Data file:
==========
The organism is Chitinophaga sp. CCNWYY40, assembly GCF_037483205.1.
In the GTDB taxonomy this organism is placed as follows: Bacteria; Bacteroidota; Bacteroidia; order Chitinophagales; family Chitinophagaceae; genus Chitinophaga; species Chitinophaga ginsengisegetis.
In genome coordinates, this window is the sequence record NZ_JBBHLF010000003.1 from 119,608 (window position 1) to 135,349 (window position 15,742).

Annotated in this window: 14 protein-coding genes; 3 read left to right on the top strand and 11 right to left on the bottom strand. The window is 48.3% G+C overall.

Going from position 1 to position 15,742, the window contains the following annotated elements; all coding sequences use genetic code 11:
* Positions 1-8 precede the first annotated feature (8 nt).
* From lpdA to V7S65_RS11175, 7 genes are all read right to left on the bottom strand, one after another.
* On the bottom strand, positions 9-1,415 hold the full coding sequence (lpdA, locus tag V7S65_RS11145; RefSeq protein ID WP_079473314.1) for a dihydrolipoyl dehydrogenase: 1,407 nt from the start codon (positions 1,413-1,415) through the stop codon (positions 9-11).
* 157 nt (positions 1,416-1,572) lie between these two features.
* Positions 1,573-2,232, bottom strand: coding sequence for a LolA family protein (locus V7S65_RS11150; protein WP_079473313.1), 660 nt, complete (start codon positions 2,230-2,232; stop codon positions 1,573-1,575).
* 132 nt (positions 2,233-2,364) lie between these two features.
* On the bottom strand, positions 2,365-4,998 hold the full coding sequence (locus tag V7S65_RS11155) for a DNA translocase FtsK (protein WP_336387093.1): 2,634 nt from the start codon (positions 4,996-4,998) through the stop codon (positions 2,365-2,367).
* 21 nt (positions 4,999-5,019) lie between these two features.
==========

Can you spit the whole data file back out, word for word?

The organism is Chitinophaga sp. CCNWYY40, assembly GCF_037483205.1.
In the GTDB taxonomy this organism is placed as follows: Bacteria; Bacteroidota; Bacteroidia; order Chitinophagales; family Chitinophagaceae; genus Chitinophaga; species Chitinophaga ginsengisegetis.
In genome coordinates, this window is the sequence record NZ_JBBHLF010000003.1 from 119,608 (window position 1) to 135,349 (window position 15,742).

Annotated in this window: 14 protein-coding genes; 3 read left to right on the top strand and 11 right to left on the bottom strand. The window is 48.3% G+C overall.

Going from position 1 to position 15,742, the window contains the following annotated elements; all coding sequences use genetic code 11:
* Positions 1-8 precede the first annotated feature (8 nt).
* From lpdA to V7S65_RS11175, 7 genes are all read right to left on the bottom strand, one after another.
* On the bottom strand, positions 9-1,415 hold the full coding sequence (lpdA, locus tag V7S65_RS11145; RefSeq protein ID WP_079473314.1) for a dihydrolipoyl dehydrogenase: 1,407 nt from the start codon (positions 1,413-1,415) through the stop codon (positions 9-11).
* 157 nt (positions 1,416-1,572) lie between these two features.
* Positions 1,573-2,232, bottom strand: coding sequence for a LolA family protein (locus V7S65_RS11150; protein WP_079473313.1), 660 nt, complete (start codon positions 2,230-2,232; stop codon positions 1,573-1,575).
* 132 nt (positions 2,233-2,364) lie between these two features.
* On the bottom strand, positions 2,365-4,998 hold the full coding sequence (locus tag V7S65_RS11155) for a DNA translocase FtsK (protein WP_336387093.1): 2,634 nt from the start codon (positions 4,996-4,998) through the stop codon (positions 2,365-2,367).
* 21 nt (positions 4,999-5,019) lie between these two features.